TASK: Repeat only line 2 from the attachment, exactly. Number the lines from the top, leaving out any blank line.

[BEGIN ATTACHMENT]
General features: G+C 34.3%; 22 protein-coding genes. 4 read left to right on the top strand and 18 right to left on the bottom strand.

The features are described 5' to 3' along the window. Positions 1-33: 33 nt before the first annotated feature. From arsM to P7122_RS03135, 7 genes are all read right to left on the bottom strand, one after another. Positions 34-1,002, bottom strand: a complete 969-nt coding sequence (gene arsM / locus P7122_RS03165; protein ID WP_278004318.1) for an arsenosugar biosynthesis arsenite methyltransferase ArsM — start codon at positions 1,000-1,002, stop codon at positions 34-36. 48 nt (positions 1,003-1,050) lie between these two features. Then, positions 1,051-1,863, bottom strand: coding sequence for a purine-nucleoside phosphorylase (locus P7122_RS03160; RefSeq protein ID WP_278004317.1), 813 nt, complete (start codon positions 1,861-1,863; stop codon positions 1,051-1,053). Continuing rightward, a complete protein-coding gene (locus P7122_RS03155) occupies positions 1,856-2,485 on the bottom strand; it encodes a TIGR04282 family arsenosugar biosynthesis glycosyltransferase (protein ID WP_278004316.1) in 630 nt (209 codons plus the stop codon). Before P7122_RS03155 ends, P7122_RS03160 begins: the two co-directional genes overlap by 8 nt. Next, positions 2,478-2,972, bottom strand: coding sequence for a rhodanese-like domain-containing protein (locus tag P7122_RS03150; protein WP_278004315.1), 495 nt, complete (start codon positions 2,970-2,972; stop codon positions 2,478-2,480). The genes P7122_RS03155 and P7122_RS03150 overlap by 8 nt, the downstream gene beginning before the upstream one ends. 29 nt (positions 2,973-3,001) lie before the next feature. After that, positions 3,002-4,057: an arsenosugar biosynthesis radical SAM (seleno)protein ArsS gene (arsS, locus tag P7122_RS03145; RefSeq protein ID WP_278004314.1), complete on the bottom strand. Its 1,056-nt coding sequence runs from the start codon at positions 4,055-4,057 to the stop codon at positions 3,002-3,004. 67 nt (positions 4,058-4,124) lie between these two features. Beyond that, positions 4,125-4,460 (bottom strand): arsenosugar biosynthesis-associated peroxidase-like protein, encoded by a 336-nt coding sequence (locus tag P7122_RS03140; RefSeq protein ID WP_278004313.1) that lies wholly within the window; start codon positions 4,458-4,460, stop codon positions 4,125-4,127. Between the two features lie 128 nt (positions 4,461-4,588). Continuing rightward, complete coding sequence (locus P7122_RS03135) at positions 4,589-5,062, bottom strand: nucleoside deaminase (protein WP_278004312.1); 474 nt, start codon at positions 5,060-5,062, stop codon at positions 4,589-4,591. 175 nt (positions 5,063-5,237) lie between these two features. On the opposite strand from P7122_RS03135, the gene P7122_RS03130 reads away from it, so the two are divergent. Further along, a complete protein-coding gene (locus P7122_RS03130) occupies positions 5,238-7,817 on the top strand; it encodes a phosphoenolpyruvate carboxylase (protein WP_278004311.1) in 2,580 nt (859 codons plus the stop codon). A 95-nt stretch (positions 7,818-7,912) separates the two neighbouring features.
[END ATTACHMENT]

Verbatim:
The features are described 5' to 3' along the window. Positions 1-33: 33 nt before the first annotated feature. From arsM to P7122_RS03135, 7 genes are all read right to left on the bottom strand, one after another. Positions 34-1,002, bottom strand: a complete 969-nt coding sequence (gene arsM / locus P7122_RS03165; protein ID WP_278004318.1) for an arsenosugar biosynthesis arsenite methyltransferase ArsM — start codon at positions 1,000-1,002, stop codon at positions 34-36. 48 nt (positions 1,003-1,050) lie between these two features. Then, positions 1,051-1,863, bottom strand: coding sequence for a purine-nucleoside phosphorylase (locus P7122_RS03160; RefSeq protein ID WP_278004317.1), 813 nt, complete (start codon positions 1,861-1,863; stop codon positions 1,051-1,053). Continuing rightward, a complete protein-coding gene (locus P7122_RS03155) occupies positions 1,856-2,485 on the bottom strand; it encodes a TIGR04282 family arsenosugar biosynthesis glycosyltransferase (protein ID WP_278004316.1) in 630 nt (209 codons plus the stop codon). Before P7122_RS03155 ends, P7122_RS03160 begins: the two co-directional genes overlap by 8 nt. Next, positions 2,478-2,972, bottom strand: coding sequence for a rhodanese-like domain-containing protein (locus tag P7122_RS03150; protein WP_278004315.1), 495 nt, complete (start codon positions 2,970-2,972; stop codon positions 2,478-2,480). The genes P7122_RS03155 and P7122_RS03150 overlap by 8 nt, the downstream gene beginning before the upstream one ends. 29 nt (positions 2,973-3,001) lie before the next feature. After that, positions 3,002-4,057: an arsenosugar biosynthesis radical SAM (seleno)protein ArsS gene (arsS, locus tag P7122_RS03145; RefSeq protein ID WP_278004314.1), complete on the bottom strand. Its 1,056-nt coding sequence runs from the start codon at positions 4,055-4,057 to the stop codon at positions 3,002-3,004. 67 nt (positions 4,058-4,124) lie between these two features. Beyond that, positions 4,125-4,460 (bottom strand): arsenosugar biosynthesis-associated peroxidase-like protein, encoded by a 336-nt coding sequence (locus tag P7122_RS03140; RefSeq protein ID WP_278004313.1) that lies wholly within the window; start codon positions 4,458-4,460, stop codon positions 4,125-4,127. Between the two features lie 128 nt (positions 4,461-4,588). Continuing rightward, complete coding sequence (locus P7122_RS03135) at positions 4,589-5,062, bottom strand: nucleoside deaminase (protein WP_278004312.1); 474 nt, start codon at positions 5,060-5,062, stop codon at positions 4,589-4,591. 175 nt (positions 5,063-5,237) lie between these two features. On the opposite strand from P7122_RS03135, the gene P7122_RS03130 reads away from it, so the two are divergent. Further along, a complete protein-coding gene (locus P7122_RS03130) occupies positions 5,238-7,817 on the top strand; it encodes a phosphoenolpyruvate carboxylase (protein WP_278004311.1) in 2,580 nt (859 codons plus the stop codon). A 95-nt stretch (positions 7,818-7,912) separates the two neighbouring features.